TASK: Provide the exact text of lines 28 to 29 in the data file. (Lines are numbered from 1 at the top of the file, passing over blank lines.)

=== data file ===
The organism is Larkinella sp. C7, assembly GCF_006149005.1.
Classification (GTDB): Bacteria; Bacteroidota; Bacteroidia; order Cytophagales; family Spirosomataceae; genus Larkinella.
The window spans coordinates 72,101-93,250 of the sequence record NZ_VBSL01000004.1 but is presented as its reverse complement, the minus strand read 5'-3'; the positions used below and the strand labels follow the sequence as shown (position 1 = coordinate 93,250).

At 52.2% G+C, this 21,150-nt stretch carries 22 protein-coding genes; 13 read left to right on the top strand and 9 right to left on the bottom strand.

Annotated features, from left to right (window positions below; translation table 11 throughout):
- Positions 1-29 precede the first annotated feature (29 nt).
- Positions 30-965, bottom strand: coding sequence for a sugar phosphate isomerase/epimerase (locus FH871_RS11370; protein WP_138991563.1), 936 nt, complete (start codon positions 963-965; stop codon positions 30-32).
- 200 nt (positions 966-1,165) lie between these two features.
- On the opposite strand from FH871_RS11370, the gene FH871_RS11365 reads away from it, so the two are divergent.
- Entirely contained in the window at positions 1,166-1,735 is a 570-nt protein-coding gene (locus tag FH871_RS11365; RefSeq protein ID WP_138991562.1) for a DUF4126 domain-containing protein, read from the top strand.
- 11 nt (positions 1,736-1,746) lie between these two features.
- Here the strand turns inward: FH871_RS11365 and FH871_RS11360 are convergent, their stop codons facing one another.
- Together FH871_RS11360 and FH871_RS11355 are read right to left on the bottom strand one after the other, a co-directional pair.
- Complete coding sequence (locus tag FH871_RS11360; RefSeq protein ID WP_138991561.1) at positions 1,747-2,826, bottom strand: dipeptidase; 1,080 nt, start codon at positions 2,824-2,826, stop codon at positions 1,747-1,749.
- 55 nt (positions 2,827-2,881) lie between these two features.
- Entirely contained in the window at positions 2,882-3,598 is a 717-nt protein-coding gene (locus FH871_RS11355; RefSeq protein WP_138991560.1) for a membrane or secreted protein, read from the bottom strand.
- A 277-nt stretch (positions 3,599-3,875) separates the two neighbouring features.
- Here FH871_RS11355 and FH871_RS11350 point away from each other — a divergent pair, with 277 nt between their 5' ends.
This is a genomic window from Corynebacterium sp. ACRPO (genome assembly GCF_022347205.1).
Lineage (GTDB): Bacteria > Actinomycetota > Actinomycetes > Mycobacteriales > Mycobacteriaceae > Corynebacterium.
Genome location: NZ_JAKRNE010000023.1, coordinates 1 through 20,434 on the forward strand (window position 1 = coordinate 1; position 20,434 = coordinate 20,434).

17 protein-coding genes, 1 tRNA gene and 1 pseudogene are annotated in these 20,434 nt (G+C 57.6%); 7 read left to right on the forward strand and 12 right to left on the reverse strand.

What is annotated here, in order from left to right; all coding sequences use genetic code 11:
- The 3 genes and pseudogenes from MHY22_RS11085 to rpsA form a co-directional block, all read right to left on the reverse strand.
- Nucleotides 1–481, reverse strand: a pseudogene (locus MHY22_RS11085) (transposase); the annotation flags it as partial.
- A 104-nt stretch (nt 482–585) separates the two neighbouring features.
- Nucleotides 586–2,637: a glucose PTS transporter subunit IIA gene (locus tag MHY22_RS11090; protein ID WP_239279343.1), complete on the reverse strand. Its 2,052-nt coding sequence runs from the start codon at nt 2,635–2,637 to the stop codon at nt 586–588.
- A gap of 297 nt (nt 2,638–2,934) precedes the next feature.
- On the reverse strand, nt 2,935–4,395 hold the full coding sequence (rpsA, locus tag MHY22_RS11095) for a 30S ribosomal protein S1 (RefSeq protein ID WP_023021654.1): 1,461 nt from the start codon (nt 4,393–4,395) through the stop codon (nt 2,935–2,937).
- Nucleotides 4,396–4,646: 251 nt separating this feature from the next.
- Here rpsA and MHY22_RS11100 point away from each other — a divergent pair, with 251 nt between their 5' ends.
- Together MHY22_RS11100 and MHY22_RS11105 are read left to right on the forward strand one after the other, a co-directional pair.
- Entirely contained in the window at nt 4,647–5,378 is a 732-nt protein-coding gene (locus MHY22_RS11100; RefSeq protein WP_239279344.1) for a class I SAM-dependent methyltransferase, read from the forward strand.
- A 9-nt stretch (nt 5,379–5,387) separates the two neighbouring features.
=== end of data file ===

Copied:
- A gap of 297 nt (nt 2,638–2,934) precedes the next feature.
- On the reverse strand, nt 2,935–4,395 hold the full coding sequence (rpsA, locus tag MHY22_RS11095) for a 30S ribosomal protein S1 (RefSeq protein ID WP_023021654.1): 1,461 nt from the start codon (nt 4,393–4,395) through the stop codon (nt 2,935–2,937).